Ahtoy WonPat-Borja and Daniel Enskat

How We Teach Salsa

WonPat-Borja and Enskat (front row)
with Baila Society company members at Ailey Studios.

In a mixed-level class at Peridance Capezio Center, Ahtoy WonPat-Borja gets her beginner salsa dancers moving with a marching rhythm as she counts, “One, two three,” pause, “Five, six, seven,” pause. In two lines, leaders (traditionally men) face followers (traditionally women) and students step in place to the quick-quick-slow rhythm before moving into the familiar six-step rock of the salsa basic. She continues the forward and backward walk of the feet while she talks technical points and cracks jokes with her large group of mostly pedestrian dancers. At just under five feet tall, her diminutive frame belies her authoritative presence.

As founders of Baila Society—a dance empire composed of 35 teachers worldwide, online tutorials and a 20-member professional dance company—WonPat-Borja and her partner Daniel Enskat are frequently invited to perform and judge on the international ballroom circuit, and they lead popular open-level salsa partnering classes at Peridance and the Ailey Extension in Manhattan. As teachers, the pair have developed a method to translate their performance quality to dancers of all levels and backgrounds. In their classes, even beginners come away with a sophisticated experience of salsa—along with a five- to eight-bar combination they can try out at a salsa club.

Raised in Guam, WonPat-Borja trained in ballet as a child and went on to study with Houston Ballet and San Francisco Ballet. After an injury, she transitioned to ballroom as a student at Columbia University and found her way to salsa. (She also went on to pursue a PhD in epidemiology.) Enskat grew up in Germany in a theater family. After getting into ballroom as a teenager, he spent a decade dancing in Europe before moving to New York City, where he met WonPat-Borja.

Enskat is the chattier of the two, eager to bond with anyone over a shared love of dance and skilled at ferreting out new performance and teaching opportunities. Together, their magnetic personalities, attractive looks and outsized ambition make them a striking pair that has found success both artistically and commercially. They have won several Rising Star championships in ballroom and receive more invitations to salsa congresses and festivals than they can attend. They also judge national and international salsa competitions and worldwide finals, including the World Salsa Summit and the World Salsa Championships.

Explaining the origin of the company name, WonPat-Borja says “baila” means dance. “In the Spanish-speaking world, ‘bailarina’ usually means salsa dancer, not ballet dancer,” she says. She was initially drawn to the improvisational nature of salsa. “Ballet and ballroom are highly standardized,” she says. “But when you think of salsa, you think of dancing with someone at a party. While there is a structure to learning salsa, people develop their own styles. The culture celebrates individual flair, so no two people dance alike.” However, both she and Enskat also insist the style has a technique.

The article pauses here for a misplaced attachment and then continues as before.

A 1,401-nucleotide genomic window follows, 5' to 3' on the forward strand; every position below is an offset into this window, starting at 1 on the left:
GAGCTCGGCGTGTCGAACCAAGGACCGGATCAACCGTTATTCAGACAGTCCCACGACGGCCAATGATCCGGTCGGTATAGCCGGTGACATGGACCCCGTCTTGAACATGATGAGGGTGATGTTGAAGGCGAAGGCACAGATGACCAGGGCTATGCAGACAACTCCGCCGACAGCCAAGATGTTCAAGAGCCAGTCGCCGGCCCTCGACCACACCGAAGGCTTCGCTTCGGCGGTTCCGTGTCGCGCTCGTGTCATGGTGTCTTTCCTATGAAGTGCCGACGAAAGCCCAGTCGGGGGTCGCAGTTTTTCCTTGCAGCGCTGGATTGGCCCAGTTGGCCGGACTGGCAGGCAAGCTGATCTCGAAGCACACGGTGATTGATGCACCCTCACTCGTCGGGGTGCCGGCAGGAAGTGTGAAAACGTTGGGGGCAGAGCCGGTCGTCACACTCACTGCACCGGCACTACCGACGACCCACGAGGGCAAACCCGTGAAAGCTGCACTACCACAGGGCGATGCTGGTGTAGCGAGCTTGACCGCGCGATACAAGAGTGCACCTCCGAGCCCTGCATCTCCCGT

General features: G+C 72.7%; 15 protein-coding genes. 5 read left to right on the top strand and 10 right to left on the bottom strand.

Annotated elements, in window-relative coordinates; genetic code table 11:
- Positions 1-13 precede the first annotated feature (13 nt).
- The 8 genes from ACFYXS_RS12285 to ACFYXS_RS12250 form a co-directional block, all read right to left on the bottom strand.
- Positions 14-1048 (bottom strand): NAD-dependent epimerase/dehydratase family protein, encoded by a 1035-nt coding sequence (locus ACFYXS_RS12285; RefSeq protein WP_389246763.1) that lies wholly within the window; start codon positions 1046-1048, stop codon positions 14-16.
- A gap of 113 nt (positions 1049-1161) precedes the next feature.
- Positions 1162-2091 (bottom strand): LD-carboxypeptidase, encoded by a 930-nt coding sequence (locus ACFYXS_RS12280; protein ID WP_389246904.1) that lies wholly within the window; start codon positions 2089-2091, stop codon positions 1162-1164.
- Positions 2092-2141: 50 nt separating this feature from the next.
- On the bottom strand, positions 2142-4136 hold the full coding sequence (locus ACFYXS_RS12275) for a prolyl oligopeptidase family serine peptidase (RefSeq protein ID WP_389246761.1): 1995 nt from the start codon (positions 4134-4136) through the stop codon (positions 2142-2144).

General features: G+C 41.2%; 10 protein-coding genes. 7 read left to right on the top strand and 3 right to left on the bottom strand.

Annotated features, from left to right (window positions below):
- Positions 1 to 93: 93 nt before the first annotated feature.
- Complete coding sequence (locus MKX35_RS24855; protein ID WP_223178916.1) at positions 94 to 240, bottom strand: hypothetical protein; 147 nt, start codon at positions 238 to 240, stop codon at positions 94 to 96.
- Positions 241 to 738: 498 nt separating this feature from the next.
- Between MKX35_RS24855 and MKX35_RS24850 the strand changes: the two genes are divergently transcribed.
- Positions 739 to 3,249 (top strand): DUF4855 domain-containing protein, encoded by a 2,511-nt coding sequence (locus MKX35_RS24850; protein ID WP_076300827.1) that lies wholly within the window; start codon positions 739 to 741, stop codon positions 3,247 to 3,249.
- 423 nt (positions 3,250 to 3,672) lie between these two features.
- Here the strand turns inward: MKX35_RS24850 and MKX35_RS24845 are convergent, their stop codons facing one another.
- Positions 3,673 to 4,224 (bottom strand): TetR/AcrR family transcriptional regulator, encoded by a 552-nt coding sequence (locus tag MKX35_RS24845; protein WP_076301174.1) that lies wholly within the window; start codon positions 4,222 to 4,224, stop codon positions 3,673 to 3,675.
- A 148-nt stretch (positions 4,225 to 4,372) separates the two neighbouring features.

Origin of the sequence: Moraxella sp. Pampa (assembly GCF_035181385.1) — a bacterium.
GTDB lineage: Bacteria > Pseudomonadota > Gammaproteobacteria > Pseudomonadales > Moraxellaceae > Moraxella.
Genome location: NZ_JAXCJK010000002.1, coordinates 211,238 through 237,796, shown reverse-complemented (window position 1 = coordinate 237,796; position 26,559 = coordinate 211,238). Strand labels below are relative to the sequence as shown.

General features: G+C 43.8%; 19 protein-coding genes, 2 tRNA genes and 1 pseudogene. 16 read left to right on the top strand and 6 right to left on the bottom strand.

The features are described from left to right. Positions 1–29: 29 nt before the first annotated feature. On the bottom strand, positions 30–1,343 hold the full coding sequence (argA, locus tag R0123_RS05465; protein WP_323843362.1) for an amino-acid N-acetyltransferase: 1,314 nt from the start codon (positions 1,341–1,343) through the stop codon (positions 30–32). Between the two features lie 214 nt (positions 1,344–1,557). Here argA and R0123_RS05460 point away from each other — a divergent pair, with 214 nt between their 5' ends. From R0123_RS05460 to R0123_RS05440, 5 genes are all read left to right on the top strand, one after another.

In salsa, they explain, the body is divided into several centers of movement, each constantly moving in a zigzag, from the foot to the knee to the hips on up through the ribs and shoulders. This requires dancers to free up the joints—knees, hips and shoulders, in particular—so they can swing, shimmy and shake in counterpoint to each other. “The goal is to represent all the rhythms in the music,” says Enskat. “Your body is interpreting what you hear into movement.” Instead of introducing the full-body movement all at once, he and WonPat-Borja use a progression. They begin with the basic footwork and purest versions of spatial interactions with a partner. On top of these building blocks, the contra-body movements of ribs and hips (meaning left hip moves in opposition to the right side of the torso), as well as the embellishments of the arms, can be layered and—as in the case of WonPat-Borja and Enskat’s virtuosic onstage partnership—lead to complex spins and daring overhead lifts.

At Peridance, the instructors divide the busy room into thirds by level, each under the direction of a Baila Society instructor. Beginners are the largest group, stage left with WonPat-Borja; intermediate students in the center; and a smaller set of advanced students practice complicated spins and signature Baila Society moves with Enskat stage right. “Relax your knees, my bailarinas,” he chides them with a sense of no-nonsense fun, when he is not admonishing them for losing eye contact.

An hour into the 90-minute session, each level practices its own choreographed combination, experimenting with how different songs—some up-tempo, some romantic ballads—affect the movement. There is space for improvisation during musical breaks. At the end of class, each level performs for the other groups. “It allows for that mix of fear and happiness,” says Enskat, “and gives beginners a chance to see where the work is going.”

WonPat-Borja draws her beginners in close for a preshow huddle, reminding them to have fun. The group takes the floor in shy clusters as the intermediate and advanced students sit in front to watch. By the time the advanced students take their turn, hair and hips are flying, phones are out of pockets and video is rolling. Everyone wants to take a piece of this Baila Society party with them when they go out tonight. DT

Candice Thompson danced with the Milwaukee Ballet Company and is a writing fellow at Columbia University.

Photography by Kyle Froman

 
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